·      Boston University Trustee Scholarship – Each winning scholar receives a renewable scholarship covering full undergraduate tuition plus orientation and undergraduate student fees for four years.  Essays and applications must be submitted by December 1, 2013 at www.bu.edu/admissions/trustee.  A nomination form is also required by 12/1/13 so see Mr. Desmond by 11/15 if you are applying for this scholarship.

·      Cal State Long Beach President’s Scholars Program – This is a tough one to qualify for – students must be either ranked #1 in their class, National Merit Semifinalists, National Achievement Program Semifinalists, or National Hispanic Recognition Scholars.  Recipients are awarded full tuition and fees, priority registration, meal plan, book allowance, and even parking.  To apply, you must submit an application to CSULB by November 30th, 2013 and submit a President’s Scholar application at www.csulb.edu/presidents-scholars by January 2nd, 2014.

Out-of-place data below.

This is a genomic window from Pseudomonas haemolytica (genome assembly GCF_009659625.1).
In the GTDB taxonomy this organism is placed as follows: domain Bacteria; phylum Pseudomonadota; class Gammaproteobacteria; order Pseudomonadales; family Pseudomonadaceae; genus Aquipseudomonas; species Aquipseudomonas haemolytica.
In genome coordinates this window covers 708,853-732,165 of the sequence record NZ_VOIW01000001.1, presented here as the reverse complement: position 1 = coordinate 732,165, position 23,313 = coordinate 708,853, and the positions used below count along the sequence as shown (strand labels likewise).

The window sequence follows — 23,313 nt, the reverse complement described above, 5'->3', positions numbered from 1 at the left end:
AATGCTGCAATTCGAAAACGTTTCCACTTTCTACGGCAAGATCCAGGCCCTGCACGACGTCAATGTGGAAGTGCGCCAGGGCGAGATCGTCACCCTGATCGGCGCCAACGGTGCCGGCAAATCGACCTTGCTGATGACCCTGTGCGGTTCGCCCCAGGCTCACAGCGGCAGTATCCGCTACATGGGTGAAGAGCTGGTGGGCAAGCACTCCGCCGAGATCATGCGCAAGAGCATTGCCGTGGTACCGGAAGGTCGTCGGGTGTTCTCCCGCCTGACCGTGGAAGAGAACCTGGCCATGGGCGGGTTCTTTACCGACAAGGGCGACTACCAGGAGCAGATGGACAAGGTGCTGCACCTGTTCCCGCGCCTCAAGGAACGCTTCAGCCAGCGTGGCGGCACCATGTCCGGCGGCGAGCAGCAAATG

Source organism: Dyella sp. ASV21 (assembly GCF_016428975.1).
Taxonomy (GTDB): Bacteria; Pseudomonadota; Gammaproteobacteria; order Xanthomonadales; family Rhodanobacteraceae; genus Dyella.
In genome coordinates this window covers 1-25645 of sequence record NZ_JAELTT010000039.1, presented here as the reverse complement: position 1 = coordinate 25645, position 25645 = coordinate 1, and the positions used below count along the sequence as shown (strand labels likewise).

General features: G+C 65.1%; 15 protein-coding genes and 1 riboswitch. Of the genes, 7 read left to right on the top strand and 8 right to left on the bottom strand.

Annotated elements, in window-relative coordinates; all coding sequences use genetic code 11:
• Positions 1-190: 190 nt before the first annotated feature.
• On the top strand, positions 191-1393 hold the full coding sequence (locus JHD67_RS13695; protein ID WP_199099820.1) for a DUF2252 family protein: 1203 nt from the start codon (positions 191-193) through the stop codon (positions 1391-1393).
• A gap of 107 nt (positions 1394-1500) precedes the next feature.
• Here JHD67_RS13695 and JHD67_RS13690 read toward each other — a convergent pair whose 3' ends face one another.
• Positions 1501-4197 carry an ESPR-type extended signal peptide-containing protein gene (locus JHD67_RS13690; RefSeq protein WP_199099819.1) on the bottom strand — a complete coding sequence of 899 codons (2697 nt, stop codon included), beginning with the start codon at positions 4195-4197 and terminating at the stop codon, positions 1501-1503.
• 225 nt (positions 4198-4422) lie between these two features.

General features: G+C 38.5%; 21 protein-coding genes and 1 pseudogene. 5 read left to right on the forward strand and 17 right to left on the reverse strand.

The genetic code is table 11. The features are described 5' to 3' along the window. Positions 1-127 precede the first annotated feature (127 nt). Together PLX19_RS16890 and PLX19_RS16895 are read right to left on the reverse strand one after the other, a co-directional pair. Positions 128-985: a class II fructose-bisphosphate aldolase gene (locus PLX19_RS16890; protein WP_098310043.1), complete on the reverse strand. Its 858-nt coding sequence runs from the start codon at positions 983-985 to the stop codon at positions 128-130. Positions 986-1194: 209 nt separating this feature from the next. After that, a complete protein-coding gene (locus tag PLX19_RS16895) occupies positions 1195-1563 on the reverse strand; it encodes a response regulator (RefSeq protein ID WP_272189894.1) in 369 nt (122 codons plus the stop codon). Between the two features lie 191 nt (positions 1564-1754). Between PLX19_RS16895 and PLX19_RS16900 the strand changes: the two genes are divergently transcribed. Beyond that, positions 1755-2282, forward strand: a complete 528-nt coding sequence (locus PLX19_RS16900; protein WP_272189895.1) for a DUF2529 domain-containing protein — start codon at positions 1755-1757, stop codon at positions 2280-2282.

·      Jackie Robinson Foundation Scholarship – This scholarship provides up to $6,000 a year for four years to attend a university!  Also each March, Jackie Robinson Foundation Scholars travel to New York City for four days of developmental workshops, career exploration seminars, meetings with key public and private sector leaders, cultural and recreational outings and practical life skills classes.  Applicants must be “minority high school seniors,” who show leadership potential, demonstrate a dedication to community service, present evidence of financial need, and have a minimum SAT of 1,000 (math and reading).  For more information and applications, go to www.JackieRobinson.org.  Applications must be submitted online by February 15th, 2014.